BONUS!

BASIC STATS!


GELATINOUS TETRAHEDRON
Move: 60 feet/turn
Hit Dice: 2 +1
Armor Class: 9
Treasure Type: nil
Alignment: neutral
Attacks: 1
Damage: special

Reference the above for the monster's behavior. Save vs. Poison or be limited to acting every other round the first time, "feeble" minor actions only after a second failed Save, and not at all after the third failed Save. Each step of mobility returns after a successful Save made once per Turn.



21 August 2017

ROT-PIXIE

Init +0
Melee Atk
 • spike +4 (1d6+)
AC 15
HD 4d8+2 (20 hp)
MV 10, fly 45
Act 1d24 + 1d16
SP blitzkrieg, light-absorbing
Fort +4
Ref +7
Will +2
AL C

Some forests are strong with Fae magic. When this magic is corrupted, the Fae creatures this magic produces are pestilent and twisted and decaying.

Pixies corrupted in this way are terrifying, frenzied monsters of destruction. They are nocturnal and absorb light, making it nearly impossible to see them. They fly with great speed and accuracy, protecting the very source of the corruption that has created them.

They attack by touching a target, whereupon a spike or stinger looking like an overlarge wasp or bee's sting shoots through the target. Instead of tearing and sundering flesh and bone, however, this horn-like spike passes through the body insubstantially, leaving the matter it has passed through in an advanced state of decay or rot. For every six points of damage suffered, assume that a major bone or organ is affected, and damage an appropriate attribute by one point.

If a rot-pixie's damage die comes up on a '6', re-roll the die and add that to the damage.

A rot-pixie can hit multiple targets with one attack roll, choosing a number of targets equal to it's HD, using one Action Die for the attack, and comparing that result to each target's AC. It can fly and attack at the same time, zipping with great accuracy between targets. If it is damaged, reduce the number of targets it can hit, e.g., if down to half of it's normal hit points, it can only hit two targets.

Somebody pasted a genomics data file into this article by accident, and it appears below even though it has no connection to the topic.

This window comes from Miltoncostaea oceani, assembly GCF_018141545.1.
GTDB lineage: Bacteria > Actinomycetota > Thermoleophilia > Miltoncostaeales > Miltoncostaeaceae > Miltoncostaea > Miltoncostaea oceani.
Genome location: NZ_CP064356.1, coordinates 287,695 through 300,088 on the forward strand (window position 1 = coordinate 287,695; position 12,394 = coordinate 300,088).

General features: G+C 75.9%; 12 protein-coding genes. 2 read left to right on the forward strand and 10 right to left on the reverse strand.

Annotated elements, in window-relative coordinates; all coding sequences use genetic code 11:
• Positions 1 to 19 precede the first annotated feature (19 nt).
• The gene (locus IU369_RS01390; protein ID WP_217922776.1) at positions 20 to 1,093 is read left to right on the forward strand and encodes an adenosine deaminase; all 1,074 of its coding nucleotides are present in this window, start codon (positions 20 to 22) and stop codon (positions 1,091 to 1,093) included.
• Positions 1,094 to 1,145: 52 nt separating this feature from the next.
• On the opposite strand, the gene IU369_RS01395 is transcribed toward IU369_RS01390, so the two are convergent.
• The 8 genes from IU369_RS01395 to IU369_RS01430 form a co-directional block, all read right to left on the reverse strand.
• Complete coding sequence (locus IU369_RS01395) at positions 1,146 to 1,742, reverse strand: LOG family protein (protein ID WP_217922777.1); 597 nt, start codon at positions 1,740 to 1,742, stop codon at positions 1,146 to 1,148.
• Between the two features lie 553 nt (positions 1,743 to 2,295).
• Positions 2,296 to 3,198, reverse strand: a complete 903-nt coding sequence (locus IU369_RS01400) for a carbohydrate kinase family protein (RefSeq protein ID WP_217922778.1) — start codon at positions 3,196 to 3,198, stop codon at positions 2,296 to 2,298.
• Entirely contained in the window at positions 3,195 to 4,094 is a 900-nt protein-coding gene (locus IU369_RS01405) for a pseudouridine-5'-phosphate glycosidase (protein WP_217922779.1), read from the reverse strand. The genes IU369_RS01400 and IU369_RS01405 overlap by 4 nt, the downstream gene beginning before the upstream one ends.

Rot-pixies are repelled by wolf's bane. If the source of corrupting magic is neutralized or destroyed, rot-pixies will be destroyed within 1d7 hours.



BONUS!

BASIC STATS!

ROT-PIXIE
Move: 180 feet/turn flying; 40 feet/turn walking
Hit Dice: 4
Armor Class: 4
Treasure Type: C
Alignment: chaotic evil
Attacks: up to 6
Damage: 2-7


Some forests are strong with Fae magic. When this magic is corrupted, the Fae creatures this magic produces are pestilent and twisted and decaying.

Pixies corrupted in this way are terrifying, frenzied monsters of destruction. They are nocturnal and absorb light, making it nearly impossible to see them. They fly with great speed and accuracy, protecting the very source of the corruption that has created them.

They attack by touching a target, whereupon a spike or stinger looking like an overlarge wasp or bee's sting shoots through the target. Instead of tearing and sundering flesh and bone, however, this horn-like spike passes through the body insubstantially, leaving the matter it has passed through in an advanced state of decay or rot. For every six points of damage suffered, assume that a major bone or organ is affected, and damage an appropriate attribute by one point.